Reviews of wines that don’t need their own post, but are worth noting for one reason or another. Look for it on the fourth Friday of each month.
• Jean-Jacques Vincent Bourgogne Blanc 2017 ($20, purchased, 13%): This is the second time I bought this chardonnay from the Burgundy region of France, which shows that even those of us who do this for a living make mistakes. Bland, boring, and overpriced. Imported by Frederick Wildman & Sons
• Raimat Saira Albarino 2016 ($10, purchased, 12.5%): This Spanish white is cheaply made, watery, and doesn’t much taste like albarino. It apparently exists for no other reason than to cost $10. Imported by Aveniu Brands
• Estancia Sauvignon Blanc 2016 ($8, purchased, 13.5%): Estancia was once a dependable cheap wine producer. Now, it’s just another Big Wine brand. This California white is green and unripe and tastes very little like sauvignon blanc.
• Cameron Hughes ‘Lot 638’ Petit Verdot 2016 ($15, sample, 14.4%): VinePair’s reviewer loved this Washington state red wine, raving about its “concentrated dark-berry fruit, especially blackberry and black currant.” That’s the exact reason I didn’t care for it – too ripe and too overdone, especially given the grapes involved.
The Dauvissat Chablis is chardonnay that shows why that French region makes such terrific white wine
There are very few values left in high-end French wine (to say nothing of not-so-high-end French wine). But you can still find value from Chablis in Burgundy, like the Dauvissat Chablis.
Yes, $27 seems like a lot to pay for value. But the Dauvissat Chablis ($27, purchased, 12%) is the kind of wine that offers more than you expect. Chablis is chardonnay, but chardonnay usually made with little or no oak. Hence, it’s not only much different from New World chardonnay, much of which is dripping with oak, but it’s also much different from other white Burgundies. That means a steely, very mineral quality, with almost no vanilla or toastiness, but a wine that can still be rich and full.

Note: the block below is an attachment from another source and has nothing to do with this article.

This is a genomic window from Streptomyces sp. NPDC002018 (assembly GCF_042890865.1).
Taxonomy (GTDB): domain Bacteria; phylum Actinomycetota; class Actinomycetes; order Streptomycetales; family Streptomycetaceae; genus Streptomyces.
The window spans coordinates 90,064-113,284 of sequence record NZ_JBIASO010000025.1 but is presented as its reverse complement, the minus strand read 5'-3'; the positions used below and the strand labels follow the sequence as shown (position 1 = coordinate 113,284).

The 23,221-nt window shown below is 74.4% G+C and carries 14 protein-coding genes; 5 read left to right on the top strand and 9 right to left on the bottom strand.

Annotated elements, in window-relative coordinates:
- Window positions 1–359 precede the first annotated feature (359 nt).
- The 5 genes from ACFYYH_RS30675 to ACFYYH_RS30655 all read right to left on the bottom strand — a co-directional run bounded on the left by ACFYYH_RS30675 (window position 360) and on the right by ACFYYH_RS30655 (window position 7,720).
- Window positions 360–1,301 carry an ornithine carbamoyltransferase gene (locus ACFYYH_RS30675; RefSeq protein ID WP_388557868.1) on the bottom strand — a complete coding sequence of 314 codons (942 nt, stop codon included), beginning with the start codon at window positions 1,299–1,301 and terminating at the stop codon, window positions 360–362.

In other words, chardonnay for those of us who appreciate fruit and less winemaking. The Dauvissat Chablis is just that: Fresh and crisp, with lots of tart green apple fruit, lots of that wonderful Chablis minerality, and nary oak anywhere. The wine combines Chablis tradition, so that it’s clean and almost stony, but with more New World-style and less subtle fruit. It’s an impressive combination, and especially at a price that usually buys very ordinary white Burgundy or even less impressive Napa chardonnay.
Highly recommended, and should age for at least a decade. This is just the bottle for anyone who wants a white wine for Mother’s Day that is more than buttery and caramel.
Imported by Rosenthal Wine Merchants
The Jean-Paul & Benoit Droin Chablis Premier Cru Montmains shows why aging matters in wine, and why we should appreciate it
Perhaps the most important difference between truly great wine and the stuff most of us drink most of the time – and price, sadly, doesn’t much matter here – is that truly great wine ages and changes as it ages. And, like the Benoit Droin Chablis, it usually changes for the better.